THIS PAGE IS UPDATED AS NEW KITS ARE LEAKED/ANNOUNCED
Last year, I made a series of wishes for 2017 cycling kits. They were…
- For the love of god, can BMC PLEASE change their kit to something else. It’s very nice as it is, granted. But a refresh would help them in more ways then one.
- No more daft “training” kits. If you’re going to make a zany zebra striped kit, lets see the riders wearing it all year.
- Less corporate kits. Let the designers have some fun! Cycling is full of enough sanctimonious “fans” whining about everything to let a few ruin kits as well because they have some “Rules” they’d like to pronounce on everyone.
- More white kits. They’re just better. More Euro. More gorgeous. Just do it.
- Sky to come up with something other than black kit. Why not white and blue? We will still all know who you are guys.
- Quick Step to return to some of their classic 2005-07 jerseys. This is mainly just a nostalgic thing to be honest…
Is there any hope of any of this actually happenning? Probably not, but hey, you gotta try, right? Without any further ado, let’s get on with what teams are unveiling for 2017.
Since 2010, Sky have had two kit manufacturers, Adidas and Rapha, both of whom had resounding successes selling what was essentially the exact same design of kit for a few years. Sure, Rapha had a go at “redesigning” the kit by adding the blue and white stripe to the 2016 jersey, but otherwise, the black and blue motif, along with the blue line on the back of the jersey, have been recurring. The only real change has been the subtle migration of rider names and flags from the flanks to the right hand sleeve. Hurrah for innovation!
But avast, the arrival of Italians Castelli means a new colour had to be entering the range – the famous rosso corsa makes up their Scorpion logo, and so there would at least be a splash of colour in the new get up. But would there be anything else? Would Castelli throw off the turgid black palate and come up with something vibrant and, well, Italian?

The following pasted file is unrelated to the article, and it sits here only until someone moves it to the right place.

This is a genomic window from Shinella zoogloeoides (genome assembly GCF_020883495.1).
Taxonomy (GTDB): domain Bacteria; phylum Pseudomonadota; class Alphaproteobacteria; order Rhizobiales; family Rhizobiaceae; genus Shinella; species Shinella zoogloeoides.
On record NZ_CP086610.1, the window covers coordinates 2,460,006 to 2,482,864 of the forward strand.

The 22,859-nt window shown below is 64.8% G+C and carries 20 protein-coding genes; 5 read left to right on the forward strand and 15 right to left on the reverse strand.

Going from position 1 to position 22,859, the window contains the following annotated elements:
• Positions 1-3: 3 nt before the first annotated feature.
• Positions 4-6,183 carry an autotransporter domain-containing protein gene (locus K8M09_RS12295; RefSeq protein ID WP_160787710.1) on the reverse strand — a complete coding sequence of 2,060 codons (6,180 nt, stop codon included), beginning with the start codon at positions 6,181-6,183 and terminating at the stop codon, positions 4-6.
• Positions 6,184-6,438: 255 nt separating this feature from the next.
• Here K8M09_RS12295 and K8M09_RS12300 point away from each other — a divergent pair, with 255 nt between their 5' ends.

Er, no. Instead, they’ve managed the impressive feat of seemingly bleeding even more colour out of the jersey. Gone is Rapha’s little trademark band, but some bright spark decided that they wanted to go with a “data print” – perhaps not the wisest idea for a team regularly bemoaned for their perceived obsession and reliance on clinical statistics over attacking flair. Still, apparently each line represents a win by a member of their 2017 squad: blue being World Tour, white non world tour, with longer lines being stage races.
Apparently, one of the longer lines represents the “special place” Bradley Wiggins’ 2012 Tour win holds for Sky, although perhaps the Knight isn’t the wisest man to be referencing these days. Worryingly, Castelli have further relegated the rider names to the cuffs, and in a criminal move, only given Kwiatkowski one rainbow cuff, rather than the usual three.
Still, the blue line is on the back, it’s Sky, and it’s Castelli, so expect to see plenty on your local roads even if you’re already bored of seeing it on the pros by February.
Since becoming Movistar in 2011, this Spanish team have kept essentially the same design, even with a change of kit supplier to Endura from Nalini. However, they have managed to keep increasing the size of the “M”, which in 2017 is so HUGE they have decided it no longer needs “Movistar” beneath it.
Yes, otherwise its exactly the same, except that the white cuffs of 2016 are now green. Which is great, because, assuming Orica-BikeExchange don’t change their kit, they now are both nigh on identical from a distance. I mean it was already a nightmare…
…so this is hardly going to help.
Slipstream have gone through a number of “transistions” (see what I did there!?) in recent years, with Orange, blue, black and now green being key colours, although sadly, the argyle patterning has survived each iteration. Now going with the radioactive green of Cannondale, and having added the viper red of Drapac, they had the ingredients to come up with something even more distinctive to a kit already standing out amongst the dark blues and blacks.
Then, it transpired they had a catalyst – Castelli, their long time partners since the Cervelo Test Team merger, were off to Sky, meaning POC, the Swedish company who make those aesthetically marmite helmets and glasses, were coming into make the kit. Surely they’d be looking to show off and make up for lost time with their first team kit, right?
Well…on the left is Castelli’s ’16 kit, and on the right is POC’s new effort. This has to be pointed out because POC appear to have decided plagiarism is the way forward, basically putting all the logos in exactly the same place they were, adding a red collar, a weird black set of pockets, and declaring the job a good ‘un. If you were a new kit manufacturer on the block, would you have not at least tried something attention-grabbing?! Oh well. Must be a Swedish thing.
BMC have, after ditching the Assos made, gloriously Euro white jerseys, became a ProTour team and set on the same jersey, albeit with a couple of minor logo changes and panel movements nigh on imperceptible to anyone who wasn’t sad (ie, me). But, with financier Andy Rihs not committing as much money, the smart red and black design is getting a long overdue update.